Podiatry residency interviews

January 20, 2011 —

If you’re seeking for advice on how to prepare yourself to be the best interviewee ever, I’m the wrong gal. But I did want to share my experience of the incredibly stressful day I experienced recently. I don’t recall having felt so anxious on any other day of my entire existence!

I already knew I was going to feel this way so I planned in advance and scheduled all of my interviews on one day. My thinking was that I would be so tired by the end of it I’d eventually have to crash into bed and finally get some restful sleep. And I might actually wake up with a smile because then I would have been completely done with interviews. It was kind of a perk that all of my rotations were in Michigan and they had interview times for one day. However, that did essentially mean having to see seven programs back to back. What a marathon it was.

How do interviews work for podiatry residency anyway?
Podiatry has a centralized interview where all the programs and students from across the states meet in Frisco, TX for a week. This is different from other professions where students will have separate interviews that could be scattered throughout the year at the different hospital systems. There are pros and cons that will be unique to each student.

Most of the programs I interviewed with were also places I spent a month at for rotations. The ones that made me especially nervous were the ones I only visited for a day. Essentially, we only had 15 minutes to evaluate each other and form an opinion as to whether or not we could work together for the next three years. On the students’ part, the trick was to stand out amongst other high qualifying students and that was just something I didn’t know how to do. So I just ended up being myself. Now that may be either bad or good but at least I can say I was at my best and so I can’t regret being my best, right?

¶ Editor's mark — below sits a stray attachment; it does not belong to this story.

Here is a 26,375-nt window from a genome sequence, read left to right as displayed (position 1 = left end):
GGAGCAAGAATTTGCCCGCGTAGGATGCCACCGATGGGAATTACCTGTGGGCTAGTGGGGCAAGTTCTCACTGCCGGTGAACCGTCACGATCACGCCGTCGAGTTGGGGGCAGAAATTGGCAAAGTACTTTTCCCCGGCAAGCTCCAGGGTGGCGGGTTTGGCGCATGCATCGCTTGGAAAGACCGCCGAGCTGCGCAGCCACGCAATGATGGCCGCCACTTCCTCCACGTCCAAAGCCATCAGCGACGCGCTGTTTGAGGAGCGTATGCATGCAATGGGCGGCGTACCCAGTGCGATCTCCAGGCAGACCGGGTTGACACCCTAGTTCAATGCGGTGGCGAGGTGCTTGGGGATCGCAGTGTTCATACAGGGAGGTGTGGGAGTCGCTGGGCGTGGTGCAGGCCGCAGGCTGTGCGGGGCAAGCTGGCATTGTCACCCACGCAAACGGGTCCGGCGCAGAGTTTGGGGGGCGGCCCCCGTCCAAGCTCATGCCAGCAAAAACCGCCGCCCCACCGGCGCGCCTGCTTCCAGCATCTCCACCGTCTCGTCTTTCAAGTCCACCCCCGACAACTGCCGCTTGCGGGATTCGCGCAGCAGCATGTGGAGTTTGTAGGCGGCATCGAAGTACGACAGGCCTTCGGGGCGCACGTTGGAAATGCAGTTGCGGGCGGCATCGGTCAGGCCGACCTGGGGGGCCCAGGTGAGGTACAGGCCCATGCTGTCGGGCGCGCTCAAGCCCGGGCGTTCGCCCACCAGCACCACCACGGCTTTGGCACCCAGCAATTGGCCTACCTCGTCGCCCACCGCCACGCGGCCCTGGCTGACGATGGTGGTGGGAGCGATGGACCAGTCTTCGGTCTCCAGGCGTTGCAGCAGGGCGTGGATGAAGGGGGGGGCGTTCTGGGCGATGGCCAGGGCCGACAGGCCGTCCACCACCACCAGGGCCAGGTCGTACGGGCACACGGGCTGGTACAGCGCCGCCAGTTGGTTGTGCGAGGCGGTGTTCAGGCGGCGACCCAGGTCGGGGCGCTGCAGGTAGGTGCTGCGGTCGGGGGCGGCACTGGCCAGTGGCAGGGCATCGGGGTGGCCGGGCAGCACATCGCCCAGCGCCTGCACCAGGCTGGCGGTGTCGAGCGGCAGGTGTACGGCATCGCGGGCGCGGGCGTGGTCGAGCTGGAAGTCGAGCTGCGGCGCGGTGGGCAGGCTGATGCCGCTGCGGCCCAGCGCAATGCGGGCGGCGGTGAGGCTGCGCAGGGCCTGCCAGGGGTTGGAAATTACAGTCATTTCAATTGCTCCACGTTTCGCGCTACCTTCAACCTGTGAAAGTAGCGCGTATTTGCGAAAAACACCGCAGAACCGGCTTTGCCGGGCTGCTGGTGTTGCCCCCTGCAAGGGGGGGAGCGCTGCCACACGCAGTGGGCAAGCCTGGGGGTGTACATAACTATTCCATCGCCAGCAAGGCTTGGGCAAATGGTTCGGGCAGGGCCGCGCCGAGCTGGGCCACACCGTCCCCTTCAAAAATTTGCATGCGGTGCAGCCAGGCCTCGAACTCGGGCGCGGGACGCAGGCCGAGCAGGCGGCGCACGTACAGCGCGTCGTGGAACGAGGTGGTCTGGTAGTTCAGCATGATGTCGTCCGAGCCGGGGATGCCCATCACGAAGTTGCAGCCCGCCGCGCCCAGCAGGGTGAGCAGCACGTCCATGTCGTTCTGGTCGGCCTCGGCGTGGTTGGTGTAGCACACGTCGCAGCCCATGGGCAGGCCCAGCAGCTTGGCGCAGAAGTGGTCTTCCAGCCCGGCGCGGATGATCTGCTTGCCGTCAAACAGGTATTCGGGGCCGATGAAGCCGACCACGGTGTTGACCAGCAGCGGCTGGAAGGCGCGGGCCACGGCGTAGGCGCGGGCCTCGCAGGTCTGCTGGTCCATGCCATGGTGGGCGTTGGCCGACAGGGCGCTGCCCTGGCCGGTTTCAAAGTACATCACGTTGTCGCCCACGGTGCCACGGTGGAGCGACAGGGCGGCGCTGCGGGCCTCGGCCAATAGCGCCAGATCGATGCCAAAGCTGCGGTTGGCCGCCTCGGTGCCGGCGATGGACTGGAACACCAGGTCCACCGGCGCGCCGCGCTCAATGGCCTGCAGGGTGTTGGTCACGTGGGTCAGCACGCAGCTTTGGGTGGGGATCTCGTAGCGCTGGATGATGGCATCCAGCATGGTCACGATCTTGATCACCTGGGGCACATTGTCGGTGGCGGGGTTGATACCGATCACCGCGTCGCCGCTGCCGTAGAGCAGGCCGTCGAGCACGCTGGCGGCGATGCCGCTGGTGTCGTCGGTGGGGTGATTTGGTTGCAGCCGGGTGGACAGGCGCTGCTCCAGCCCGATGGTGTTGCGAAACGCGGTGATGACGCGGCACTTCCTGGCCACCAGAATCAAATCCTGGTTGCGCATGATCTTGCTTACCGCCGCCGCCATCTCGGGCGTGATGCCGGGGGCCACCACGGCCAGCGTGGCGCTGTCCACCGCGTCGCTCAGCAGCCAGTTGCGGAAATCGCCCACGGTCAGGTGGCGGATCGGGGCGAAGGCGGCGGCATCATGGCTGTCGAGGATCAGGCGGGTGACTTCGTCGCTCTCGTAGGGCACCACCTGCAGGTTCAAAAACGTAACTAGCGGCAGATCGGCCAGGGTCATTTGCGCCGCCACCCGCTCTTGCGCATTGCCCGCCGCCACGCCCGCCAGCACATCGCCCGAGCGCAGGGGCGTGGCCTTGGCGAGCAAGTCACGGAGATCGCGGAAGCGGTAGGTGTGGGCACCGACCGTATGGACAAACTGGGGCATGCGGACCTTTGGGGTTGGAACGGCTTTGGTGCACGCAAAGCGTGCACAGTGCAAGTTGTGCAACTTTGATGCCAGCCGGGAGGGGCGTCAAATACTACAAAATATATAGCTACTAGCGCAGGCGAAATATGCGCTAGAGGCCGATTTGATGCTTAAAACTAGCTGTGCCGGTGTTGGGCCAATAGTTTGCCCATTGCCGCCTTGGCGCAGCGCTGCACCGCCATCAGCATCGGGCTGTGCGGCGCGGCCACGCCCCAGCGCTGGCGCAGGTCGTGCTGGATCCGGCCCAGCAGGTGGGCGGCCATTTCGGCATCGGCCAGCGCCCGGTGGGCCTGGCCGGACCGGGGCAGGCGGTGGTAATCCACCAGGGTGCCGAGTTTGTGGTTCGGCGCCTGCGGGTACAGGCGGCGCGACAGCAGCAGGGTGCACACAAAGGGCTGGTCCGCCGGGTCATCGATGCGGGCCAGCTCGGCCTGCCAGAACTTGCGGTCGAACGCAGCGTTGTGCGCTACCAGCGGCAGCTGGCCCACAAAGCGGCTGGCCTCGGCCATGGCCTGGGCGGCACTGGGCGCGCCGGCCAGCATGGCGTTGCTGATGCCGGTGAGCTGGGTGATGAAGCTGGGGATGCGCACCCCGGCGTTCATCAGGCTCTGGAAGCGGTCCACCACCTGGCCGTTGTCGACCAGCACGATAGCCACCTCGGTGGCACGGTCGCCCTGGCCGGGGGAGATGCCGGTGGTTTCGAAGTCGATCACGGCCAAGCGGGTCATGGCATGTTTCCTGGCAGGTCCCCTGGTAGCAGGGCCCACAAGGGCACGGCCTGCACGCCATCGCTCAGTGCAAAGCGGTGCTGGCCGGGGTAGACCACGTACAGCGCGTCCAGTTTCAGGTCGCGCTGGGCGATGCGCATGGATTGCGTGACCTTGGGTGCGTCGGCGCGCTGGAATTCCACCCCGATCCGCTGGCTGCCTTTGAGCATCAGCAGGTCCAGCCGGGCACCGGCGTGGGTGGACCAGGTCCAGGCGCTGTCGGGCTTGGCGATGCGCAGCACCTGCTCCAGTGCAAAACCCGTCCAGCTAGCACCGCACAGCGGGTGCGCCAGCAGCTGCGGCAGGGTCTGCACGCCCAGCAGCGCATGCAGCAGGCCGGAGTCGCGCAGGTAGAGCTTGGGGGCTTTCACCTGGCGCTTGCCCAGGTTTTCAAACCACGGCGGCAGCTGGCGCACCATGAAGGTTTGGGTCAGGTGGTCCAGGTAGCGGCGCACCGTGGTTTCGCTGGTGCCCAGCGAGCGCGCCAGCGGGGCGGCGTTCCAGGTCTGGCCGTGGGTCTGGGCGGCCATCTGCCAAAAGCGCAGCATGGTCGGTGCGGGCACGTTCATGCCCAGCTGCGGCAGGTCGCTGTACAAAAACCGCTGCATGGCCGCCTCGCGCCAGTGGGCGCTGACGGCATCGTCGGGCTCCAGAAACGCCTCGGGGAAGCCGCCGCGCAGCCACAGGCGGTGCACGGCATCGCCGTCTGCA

Needless to say, I was so glad to have all the interviews over and done with in one day. How did it go? For the most part, the interview questions were academic, usually they presented a Powerpoint slide and we had to work up the case from start to finish. I felt that little time was spent on learning about the student’s character which bummed me out a bit. I mean we needed to know the basics, of course, and demonstrate competence, but what about the student’s ability to get along with colleagues? What about their moral compass, was that intact? It was such a confusing experience for me, I just couldn’t wrap my head around the whole concept of interviewing this way. I don’t think any other professions do it this way.

Anyhow, I walked away learning a great deal about myself and what I am worth. Overall, I had a great interview experience with some, while not so great with others. That was expected though and I am so happy to have had the privilege to be granted an interview with these highly sought after programs.

If you ever feel bad for doing your best, think about what Eleanor Roosevelt said, “No one can make you feel inferior without your consent.”

I hope match day comes real soon.


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